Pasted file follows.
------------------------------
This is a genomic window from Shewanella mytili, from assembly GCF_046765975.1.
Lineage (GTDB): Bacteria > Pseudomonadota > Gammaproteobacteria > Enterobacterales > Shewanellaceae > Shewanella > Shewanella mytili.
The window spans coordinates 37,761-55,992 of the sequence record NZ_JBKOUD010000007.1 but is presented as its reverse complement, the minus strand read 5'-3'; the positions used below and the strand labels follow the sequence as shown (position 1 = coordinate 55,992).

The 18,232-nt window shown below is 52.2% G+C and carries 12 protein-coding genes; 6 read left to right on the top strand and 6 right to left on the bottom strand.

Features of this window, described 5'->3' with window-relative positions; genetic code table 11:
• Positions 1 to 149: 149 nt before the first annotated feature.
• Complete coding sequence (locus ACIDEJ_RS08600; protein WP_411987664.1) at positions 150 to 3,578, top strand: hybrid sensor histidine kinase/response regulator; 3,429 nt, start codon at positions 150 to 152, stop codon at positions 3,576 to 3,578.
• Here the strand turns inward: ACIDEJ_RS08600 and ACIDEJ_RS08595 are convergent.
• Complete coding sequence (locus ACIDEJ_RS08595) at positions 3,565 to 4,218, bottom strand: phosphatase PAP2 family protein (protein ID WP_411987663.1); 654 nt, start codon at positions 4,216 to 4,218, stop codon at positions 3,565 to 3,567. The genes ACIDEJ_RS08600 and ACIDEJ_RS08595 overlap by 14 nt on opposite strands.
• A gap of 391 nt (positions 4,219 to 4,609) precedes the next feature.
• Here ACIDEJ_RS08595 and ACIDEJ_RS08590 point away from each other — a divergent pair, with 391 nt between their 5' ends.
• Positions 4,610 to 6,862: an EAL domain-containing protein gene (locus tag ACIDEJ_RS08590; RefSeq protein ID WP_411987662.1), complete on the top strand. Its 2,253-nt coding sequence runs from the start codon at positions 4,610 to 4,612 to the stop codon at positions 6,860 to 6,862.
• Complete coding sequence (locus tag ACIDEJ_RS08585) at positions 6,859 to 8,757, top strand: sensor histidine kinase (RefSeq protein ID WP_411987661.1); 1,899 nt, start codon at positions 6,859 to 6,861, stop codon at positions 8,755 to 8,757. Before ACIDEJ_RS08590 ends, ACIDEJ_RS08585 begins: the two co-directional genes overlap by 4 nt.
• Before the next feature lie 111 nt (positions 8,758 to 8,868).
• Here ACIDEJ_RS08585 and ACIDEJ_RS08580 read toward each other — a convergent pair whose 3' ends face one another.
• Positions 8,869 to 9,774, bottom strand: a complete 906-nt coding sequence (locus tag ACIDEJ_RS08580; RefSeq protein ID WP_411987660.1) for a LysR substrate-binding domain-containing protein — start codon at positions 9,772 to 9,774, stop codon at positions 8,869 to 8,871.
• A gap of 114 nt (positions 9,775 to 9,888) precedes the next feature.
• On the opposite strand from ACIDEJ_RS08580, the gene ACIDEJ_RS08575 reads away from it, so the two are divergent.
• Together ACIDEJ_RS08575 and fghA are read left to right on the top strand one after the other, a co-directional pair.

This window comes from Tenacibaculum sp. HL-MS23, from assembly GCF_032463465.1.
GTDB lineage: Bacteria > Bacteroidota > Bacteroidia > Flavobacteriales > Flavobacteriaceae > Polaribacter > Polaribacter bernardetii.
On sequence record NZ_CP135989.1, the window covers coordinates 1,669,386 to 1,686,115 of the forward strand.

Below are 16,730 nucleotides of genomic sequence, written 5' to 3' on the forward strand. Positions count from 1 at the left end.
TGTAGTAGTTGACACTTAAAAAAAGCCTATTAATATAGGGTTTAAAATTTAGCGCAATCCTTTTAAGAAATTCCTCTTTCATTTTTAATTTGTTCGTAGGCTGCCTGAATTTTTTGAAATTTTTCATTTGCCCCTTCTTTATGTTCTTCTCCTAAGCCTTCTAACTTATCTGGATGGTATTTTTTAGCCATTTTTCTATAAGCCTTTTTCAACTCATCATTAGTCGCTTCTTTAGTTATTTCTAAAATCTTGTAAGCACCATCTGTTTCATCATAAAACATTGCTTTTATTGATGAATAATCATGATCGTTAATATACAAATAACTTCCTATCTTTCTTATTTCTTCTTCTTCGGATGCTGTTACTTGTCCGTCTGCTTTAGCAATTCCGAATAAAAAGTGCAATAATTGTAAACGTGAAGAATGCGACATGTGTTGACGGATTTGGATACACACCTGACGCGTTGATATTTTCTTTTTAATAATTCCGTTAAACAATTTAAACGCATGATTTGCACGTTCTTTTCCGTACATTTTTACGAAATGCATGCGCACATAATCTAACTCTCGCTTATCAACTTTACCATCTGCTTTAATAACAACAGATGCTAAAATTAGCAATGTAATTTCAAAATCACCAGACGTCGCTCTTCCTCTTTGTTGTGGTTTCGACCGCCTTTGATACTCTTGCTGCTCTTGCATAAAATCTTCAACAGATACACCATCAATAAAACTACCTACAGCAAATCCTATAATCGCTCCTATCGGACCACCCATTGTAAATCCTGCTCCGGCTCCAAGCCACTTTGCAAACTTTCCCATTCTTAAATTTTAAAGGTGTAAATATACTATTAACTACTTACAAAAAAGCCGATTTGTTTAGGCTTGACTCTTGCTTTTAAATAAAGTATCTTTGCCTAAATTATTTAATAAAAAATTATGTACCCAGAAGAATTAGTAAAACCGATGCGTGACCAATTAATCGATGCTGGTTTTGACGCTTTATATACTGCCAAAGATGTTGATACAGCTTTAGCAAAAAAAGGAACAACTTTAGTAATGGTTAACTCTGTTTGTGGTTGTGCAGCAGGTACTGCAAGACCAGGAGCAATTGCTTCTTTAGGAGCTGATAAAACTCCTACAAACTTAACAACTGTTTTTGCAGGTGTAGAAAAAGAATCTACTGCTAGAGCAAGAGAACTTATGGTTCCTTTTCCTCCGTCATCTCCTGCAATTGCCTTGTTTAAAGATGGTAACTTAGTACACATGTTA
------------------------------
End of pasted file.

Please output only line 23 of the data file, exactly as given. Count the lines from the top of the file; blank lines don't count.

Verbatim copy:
Below are 16,730 nucleotides of genomic sequence, written 5' to 3' on the forward strand. Positions count from 1 at the left end.